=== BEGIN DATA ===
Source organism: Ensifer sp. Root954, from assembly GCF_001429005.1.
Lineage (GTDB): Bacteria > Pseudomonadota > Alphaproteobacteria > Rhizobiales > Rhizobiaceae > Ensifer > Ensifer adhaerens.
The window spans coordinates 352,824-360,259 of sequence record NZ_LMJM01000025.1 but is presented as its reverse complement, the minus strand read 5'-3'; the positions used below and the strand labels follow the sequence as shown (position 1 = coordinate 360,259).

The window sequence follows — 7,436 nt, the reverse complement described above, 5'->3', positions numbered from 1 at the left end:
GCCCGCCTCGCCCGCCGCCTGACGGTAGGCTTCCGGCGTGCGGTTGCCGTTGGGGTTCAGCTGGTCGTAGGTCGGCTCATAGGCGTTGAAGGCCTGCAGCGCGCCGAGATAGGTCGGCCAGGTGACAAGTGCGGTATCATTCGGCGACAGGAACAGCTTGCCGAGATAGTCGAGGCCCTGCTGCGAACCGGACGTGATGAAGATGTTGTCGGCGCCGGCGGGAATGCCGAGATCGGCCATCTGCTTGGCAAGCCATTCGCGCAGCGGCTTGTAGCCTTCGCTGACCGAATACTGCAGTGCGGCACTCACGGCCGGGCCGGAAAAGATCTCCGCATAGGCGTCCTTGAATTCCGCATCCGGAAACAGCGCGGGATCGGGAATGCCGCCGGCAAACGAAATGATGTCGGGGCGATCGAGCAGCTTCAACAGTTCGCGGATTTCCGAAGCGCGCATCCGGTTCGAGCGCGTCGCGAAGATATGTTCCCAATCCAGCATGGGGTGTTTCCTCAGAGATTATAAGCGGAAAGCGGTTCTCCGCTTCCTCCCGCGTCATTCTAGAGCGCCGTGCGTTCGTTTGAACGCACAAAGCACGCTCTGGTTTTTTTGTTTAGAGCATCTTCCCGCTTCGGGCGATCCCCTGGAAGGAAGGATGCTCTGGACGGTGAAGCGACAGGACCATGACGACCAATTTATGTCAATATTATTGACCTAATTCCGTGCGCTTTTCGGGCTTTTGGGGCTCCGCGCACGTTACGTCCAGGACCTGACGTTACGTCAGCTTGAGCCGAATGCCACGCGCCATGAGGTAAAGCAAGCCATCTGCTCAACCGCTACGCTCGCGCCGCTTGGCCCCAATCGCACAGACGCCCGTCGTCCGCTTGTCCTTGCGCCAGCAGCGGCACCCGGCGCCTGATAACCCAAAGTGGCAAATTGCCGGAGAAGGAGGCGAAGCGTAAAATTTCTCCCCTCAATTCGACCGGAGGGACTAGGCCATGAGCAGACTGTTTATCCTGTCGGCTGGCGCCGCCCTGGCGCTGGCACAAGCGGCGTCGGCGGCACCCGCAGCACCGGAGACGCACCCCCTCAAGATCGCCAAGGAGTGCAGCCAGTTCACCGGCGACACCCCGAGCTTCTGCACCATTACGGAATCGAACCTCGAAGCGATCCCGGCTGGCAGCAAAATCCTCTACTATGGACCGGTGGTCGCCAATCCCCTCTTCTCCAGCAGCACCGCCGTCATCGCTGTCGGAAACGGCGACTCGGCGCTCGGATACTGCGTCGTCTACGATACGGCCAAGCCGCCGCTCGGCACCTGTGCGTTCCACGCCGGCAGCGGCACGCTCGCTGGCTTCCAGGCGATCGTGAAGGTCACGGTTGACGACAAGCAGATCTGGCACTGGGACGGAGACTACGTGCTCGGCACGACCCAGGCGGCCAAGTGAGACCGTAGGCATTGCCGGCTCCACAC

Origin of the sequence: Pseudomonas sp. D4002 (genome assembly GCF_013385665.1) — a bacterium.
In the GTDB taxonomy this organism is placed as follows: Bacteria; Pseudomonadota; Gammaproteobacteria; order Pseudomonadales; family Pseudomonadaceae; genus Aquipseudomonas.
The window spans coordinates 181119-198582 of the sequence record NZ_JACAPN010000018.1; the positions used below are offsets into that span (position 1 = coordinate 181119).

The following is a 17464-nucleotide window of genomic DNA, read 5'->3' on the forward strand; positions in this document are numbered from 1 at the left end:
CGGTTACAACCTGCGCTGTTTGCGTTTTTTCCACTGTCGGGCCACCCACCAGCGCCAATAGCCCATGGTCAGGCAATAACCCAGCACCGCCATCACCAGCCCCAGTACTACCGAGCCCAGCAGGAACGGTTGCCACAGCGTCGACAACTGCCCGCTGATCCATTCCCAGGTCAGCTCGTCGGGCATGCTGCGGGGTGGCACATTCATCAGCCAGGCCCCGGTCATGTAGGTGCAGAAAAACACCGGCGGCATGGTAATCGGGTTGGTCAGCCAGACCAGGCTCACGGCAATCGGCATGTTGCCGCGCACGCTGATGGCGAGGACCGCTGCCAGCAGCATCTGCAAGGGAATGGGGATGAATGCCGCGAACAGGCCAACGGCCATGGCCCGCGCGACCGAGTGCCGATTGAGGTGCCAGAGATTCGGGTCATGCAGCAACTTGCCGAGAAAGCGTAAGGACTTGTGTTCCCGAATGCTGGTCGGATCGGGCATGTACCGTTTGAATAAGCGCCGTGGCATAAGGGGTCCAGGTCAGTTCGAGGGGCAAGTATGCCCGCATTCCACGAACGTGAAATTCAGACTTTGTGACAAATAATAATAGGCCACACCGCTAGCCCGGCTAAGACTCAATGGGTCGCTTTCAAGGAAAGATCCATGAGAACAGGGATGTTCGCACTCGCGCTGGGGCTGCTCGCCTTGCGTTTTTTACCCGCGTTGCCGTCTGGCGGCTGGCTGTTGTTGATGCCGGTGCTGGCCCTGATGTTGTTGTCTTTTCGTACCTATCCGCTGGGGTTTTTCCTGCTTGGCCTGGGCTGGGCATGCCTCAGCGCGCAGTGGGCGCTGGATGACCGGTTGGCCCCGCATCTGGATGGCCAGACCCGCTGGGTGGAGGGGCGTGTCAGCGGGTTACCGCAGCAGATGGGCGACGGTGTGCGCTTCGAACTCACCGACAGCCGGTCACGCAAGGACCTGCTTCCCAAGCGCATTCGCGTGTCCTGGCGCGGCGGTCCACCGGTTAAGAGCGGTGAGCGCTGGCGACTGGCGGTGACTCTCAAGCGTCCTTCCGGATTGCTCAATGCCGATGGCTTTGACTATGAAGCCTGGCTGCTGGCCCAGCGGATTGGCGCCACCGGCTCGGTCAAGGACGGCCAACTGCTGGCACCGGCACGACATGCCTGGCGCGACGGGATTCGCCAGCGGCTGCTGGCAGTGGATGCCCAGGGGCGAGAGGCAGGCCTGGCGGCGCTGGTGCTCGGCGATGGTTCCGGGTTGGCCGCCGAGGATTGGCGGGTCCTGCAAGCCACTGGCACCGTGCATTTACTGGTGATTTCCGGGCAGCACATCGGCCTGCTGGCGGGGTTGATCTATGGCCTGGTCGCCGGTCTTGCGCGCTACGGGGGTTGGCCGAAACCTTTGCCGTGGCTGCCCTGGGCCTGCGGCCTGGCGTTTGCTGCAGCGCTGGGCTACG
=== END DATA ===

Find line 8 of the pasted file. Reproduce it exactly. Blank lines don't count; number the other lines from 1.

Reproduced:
The window spans coordinates 181119-198582 of the sequence record NZ_JACAPN010000018.1; the positions used below are offsets into that span (position 1 = coordinate 181119).